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Anthurium is one of the most popular indoor flowers, with its unusual-looking blossom that can last up to 3-4 months. It is a rather undemanding plant that remains decorative even after the flowering period is over. Although there are quite a number of anthurium species, the care of all of them is similar.
Before watering, it is important to check the moisture content of the soil, not only at the surface, but also in the deeper layers (you can poke the soil with half of your index finger). During the flowering period, the soil needs to be very moist, so the anthurium will need to be watered frequently (water at room temperature is best for this). In late autumn, the anthurium goes dormant and will need to be watered more sparingly.
Anthuriums should be transplanted every spring, and it is advisable to add plenty of river sand to the transplanting soil. These houseplants are very fond of loose soil and need good drainage.
Reproduction of anthurium
Most anthurium species can be propagated by seeds or cuttings. Flower lovers have found that anthuriums grown from seed are healthier and more resistant to disease, which is why this is the preferred method of propagation. Seeds should be sown as soon as they have been collected as they lose their germination after 7-10 days. The seeds are sown in soil with rotten leaves or in moss peat.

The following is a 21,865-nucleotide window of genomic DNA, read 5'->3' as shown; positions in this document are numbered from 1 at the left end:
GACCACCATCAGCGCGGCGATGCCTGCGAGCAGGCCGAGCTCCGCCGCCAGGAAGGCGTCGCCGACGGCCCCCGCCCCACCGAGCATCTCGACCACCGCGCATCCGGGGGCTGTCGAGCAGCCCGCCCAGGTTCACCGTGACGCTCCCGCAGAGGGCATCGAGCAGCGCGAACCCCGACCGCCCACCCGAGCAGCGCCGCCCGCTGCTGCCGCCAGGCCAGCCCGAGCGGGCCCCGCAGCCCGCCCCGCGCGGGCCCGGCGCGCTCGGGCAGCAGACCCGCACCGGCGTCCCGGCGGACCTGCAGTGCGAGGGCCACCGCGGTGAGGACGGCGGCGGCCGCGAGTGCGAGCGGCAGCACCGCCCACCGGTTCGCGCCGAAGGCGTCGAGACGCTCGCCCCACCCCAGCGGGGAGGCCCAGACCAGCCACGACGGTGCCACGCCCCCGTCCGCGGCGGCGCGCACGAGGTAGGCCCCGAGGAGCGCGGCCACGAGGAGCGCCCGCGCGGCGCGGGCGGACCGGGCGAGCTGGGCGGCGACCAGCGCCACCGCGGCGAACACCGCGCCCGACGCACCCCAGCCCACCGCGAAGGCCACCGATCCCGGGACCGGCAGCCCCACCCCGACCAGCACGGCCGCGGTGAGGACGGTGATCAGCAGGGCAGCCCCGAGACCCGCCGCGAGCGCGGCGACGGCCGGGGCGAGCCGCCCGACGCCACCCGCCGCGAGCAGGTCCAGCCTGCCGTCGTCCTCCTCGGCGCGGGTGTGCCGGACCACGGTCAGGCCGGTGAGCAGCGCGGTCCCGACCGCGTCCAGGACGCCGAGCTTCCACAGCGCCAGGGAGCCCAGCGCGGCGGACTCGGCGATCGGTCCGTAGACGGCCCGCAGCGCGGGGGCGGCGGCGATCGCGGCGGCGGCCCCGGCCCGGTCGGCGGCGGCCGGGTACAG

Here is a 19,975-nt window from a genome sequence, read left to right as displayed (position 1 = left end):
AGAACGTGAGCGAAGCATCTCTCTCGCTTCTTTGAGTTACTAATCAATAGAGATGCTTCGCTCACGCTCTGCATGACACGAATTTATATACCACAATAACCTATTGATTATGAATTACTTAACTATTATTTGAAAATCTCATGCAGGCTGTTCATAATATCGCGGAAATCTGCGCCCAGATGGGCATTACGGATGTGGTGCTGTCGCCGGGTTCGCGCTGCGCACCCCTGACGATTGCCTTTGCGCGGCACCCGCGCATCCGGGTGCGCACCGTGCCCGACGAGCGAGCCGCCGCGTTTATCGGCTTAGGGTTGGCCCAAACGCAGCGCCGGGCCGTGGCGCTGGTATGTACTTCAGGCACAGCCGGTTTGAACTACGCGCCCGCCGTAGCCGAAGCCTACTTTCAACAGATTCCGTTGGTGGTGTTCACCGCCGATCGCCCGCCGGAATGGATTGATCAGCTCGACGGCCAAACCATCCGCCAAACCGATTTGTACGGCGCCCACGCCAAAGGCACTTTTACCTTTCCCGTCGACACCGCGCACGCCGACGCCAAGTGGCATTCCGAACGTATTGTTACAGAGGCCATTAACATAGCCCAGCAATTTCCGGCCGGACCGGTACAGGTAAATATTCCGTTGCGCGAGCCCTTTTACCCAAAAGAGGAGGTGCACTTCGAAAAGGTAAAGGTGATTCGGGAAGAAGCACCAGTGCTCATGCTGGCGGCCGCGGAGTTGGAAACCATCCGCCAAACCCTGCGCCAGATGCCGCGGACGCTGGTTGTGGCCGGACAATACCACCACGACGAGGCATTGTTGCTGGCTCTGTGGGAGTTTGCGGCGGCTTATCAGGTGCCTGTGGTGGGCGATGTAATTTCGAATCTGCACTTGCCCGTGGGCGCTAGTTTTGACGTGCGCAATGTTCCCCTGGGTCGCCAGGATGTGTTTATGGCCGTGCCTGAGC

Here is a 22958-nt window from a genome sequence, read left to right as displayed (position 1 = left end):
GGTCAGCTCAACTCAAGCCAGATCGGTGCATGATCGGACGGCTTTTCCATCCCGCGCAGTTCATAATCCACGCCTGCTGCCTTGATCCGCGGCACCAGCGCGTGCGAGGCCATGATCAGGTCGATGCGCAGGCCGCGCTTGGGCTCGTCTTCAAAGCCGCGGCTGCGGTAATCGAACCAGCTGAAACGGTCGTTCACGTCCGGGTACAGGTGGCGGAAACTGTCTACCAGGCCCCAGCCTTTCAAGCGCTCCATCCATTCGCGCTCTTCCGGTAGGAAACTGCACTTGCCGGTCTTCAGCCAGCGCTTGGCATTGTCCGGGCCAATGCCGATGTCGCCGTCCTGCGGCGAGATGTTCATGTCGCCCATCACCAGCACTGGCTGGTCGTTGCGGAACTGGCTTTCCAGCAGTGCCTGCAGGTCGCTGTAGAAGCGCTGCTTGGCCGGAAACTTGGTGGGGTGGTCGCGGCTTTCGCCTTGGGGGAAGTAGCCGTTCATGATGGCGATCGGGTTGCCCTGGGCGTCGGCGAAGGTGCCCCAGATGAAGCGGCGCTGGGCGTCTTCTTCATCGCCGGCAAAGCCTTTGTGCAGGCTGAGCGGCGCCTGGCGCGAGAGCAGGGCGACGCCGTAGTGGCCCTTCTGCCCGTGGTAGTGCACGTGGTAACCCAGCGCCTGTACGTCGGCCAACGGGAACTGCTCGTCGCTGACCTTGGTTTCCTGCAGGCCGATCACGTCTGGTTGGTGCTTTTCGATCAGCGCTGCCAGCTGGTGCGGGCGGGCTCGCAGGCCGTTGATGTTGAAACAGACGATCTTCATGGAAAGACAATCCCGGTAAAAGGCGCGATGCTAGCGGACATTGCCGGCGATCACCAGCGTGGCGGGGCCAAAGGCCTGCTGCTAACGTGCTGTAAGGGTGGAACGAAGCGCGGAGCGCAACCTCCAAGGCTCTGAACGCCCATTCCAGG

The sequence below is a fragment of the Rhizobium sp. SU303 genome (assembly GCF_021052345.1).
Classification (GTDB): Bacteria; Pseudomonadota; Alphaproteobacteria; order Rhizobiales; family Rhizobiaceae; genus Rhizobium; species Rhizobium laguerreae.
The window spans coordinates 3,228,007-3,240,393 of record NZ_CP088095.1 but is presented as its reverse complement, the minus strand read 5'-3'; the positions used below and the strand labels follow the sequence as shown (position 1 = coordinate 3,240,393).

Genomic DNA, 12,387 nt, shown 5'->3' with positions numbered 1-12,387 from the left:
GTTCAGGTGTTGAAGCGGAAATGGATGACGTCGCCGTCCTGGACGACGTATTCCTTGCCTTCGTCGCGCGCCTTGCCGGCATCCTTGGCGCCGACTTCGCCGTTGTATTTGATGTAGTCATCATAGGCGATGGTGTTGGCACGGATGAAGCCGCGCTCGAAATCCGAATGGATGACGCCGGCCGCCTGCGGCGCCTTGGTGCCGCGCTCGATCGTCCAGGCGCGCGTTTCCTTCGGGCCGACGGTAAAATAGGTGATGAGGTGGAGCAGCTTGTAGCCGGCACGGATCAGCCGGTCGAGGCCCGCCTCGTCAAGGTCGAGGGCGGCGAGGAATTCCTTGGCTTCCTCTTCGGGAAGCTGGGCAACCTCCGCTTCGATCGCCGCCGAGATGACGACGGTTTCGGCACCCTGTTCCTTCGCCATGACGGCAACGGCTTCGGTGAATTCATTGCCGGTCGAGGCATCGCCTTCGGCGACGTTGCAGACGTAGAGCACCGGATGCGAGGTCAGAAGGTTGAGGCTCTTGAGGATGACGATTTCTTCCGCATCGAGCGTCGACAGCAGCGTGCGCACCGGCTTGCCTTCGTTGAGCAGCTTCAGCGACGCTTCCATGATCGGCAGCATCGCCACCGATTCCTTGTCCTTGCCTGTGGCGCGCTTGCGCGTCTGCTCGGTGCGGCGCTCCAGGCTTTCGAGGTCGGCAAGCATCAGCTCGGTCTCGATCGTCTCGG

At a temperature of 20-25 degrees Celsius, the seeds will germinate after 8-15 days. Duckthorns grown from seed take 4-5 years to flower. Duckweed grown from cuttings blooms more quickly, so this is also an option to consider: it is advisable to dry the cuttings slightly, remove the two lower leaves and then plant them in peat. Shercer’s duckweed can be propagated by means of a clump: the excavated clump will need to be divided so that each part has 3-4 leaves and one bud.